Figure 1

Location of sampling sites in the Amazon River plume in June, 2010.

For each station, metagenomes and non-selective metatranscriptomes were each obtained in duplicate for two discrete size fractions (0.2 to 2.0 μm and 2.0 to 156 μm), while poly(A)-selective metatranscriptomes were obtained in duplicate only for the 2.0 to 156 μm size fraction (to increase coverage of the eukaryotic community), resulting in a total of 60 datasets (6 stations x 5 data types × 2 replicates) (Table 1). The data collection consisted of 360 million reads following quality control (removal of poor quality reads, removal of rRNAs from metatranscriptomes, removal of internal standards, and joining of overlapping 150 bp paired ends) and provides an unprecedented view of the metabolic functions of the Bacteria, Archaea, and Eukarya mediating carbon and nutrient cycling in the Amazon River plume.
Table 1

Number and types of libraries and reads obtained in the Amazon Continuum Project, June 2010, R/V Knorr

 

Metagenomes

Non-selective metatranscriptomes

Poly(A)-selective metatranscriptomes

Data type

Total community DNA

Total community mRNA

Eukaryotic community mRNAa

# Stations sampled

6

6

6

# Size fractions sampled

2

2

1

# Replicates

2

2

2

# Samples

24

24

12

# Raw reads

3.68 × 108

8.12 × 108

4.61 × 108

# Joined reads post QC

9.50 × 107

1.62 × 108

1.01 × 108

Average joined read length (bp)

205

190

185

# rRNA reads

-

9.53 × 107

2.34 × 105

# Potential protein-encoding reads

9.44 × 107

6.52 × 107

9.86 × 107

aThe selective metatranscriptomes captured poly(A)- tailed transcripts and are therefore systematically biased against transcripts from eukaryotic organelles. #, number of; QC, quality control.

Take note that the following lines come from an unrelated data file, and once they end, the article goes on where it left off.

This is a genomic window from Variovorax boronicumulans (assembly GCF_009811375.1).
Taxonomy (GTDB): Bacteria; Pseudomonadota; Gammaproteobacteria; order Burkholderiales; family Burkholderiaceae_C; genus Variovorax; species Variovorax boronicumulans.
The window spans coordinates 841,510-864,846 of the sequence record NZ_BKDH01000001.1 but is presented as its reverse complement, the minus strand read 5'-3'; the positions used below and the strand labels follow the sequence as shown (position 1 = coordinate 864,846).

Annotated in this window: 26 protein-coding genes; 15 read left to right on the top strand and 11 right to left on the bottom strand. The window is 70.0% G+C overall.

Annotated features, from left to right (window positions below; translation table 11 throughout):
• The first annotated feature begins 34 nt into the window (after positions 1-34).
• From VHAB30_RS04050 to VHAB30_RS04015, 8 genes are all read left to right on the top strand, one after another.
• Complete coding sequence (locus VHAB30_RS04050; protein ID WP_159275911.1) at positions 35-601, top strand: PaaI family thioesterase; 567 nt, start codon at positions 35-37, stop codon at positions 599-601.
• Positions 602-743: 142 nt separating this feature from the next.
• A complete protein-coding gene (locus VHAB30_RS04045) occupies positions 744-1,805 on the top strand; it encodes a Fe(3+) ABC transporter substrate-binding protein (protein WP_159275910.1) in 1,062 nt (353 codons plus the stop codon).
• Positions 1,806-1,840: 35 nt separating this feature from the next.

Methods

Detailed sample collection and processing methodology can be found in Additional file 1. Sample sites in the Amazon River plume were chosen to represent a range of salinity, nutrient concentrations, and microbial communities (Additional file 2). Microbial cells were collected by filtration and preserved in RNAlater (Applied Biosystems, Austin, TX, USA). During sample processing, internal standards were added to each sample prior to cell lysis. Samples collected for non-selective metatranscriptomics were processed by extracting total RNA, removing residual DNA, depleting rRNA, linearly amplifying the remaining transcripts, and making double-stranded cDNA for library preparation and sequencing. Poly(A)-selective metatranscriptome samples were processed similarly except that poly(A)-tailed mRNAs were selectively isolated, eliminating the need for rRNA depletion steps. Metagenomic samples were processed by extracting DNA and removing residual proteins and RNA. Following sample processing, cDNA or DNA was sheared and libraries were constructed for paired-end sequencing (150 × 150) using either the Genome Analyzer IIx, HiSeq 2000, MiSeq, or HiSeq 2500 platform (Illumina Inc., San Diego, CA).

From 60 samples, we obtained 8.21 × 108 raw sequences containing 1.23 × 1011 nt. Following sequence quality control, 3.59 × 108 reads with a mean length of 195 bp were obtained. Internal standards were quantified and removed, along with any remaining rRNA sequences. Remaining reads were annotated against the RefSeq Protein database or a custom marine database using RAPSearch2 [5], and abundance per liter was calculated based on internal standard recovery [6] (Additional file 2).

Biological and chemical data measured concurrently with sample collection provides environmental context for sequence data. These metadata include temperature, salinity, oxygen concentration, irradiance, chlorophyll concentration, nutrient concentrations, and bacterial abundance and production (Additional file 2). Datasets describing the phytoplankton communities and other features of the June 2010 plume ecosystem have been previously published [1, 4, 7, 8].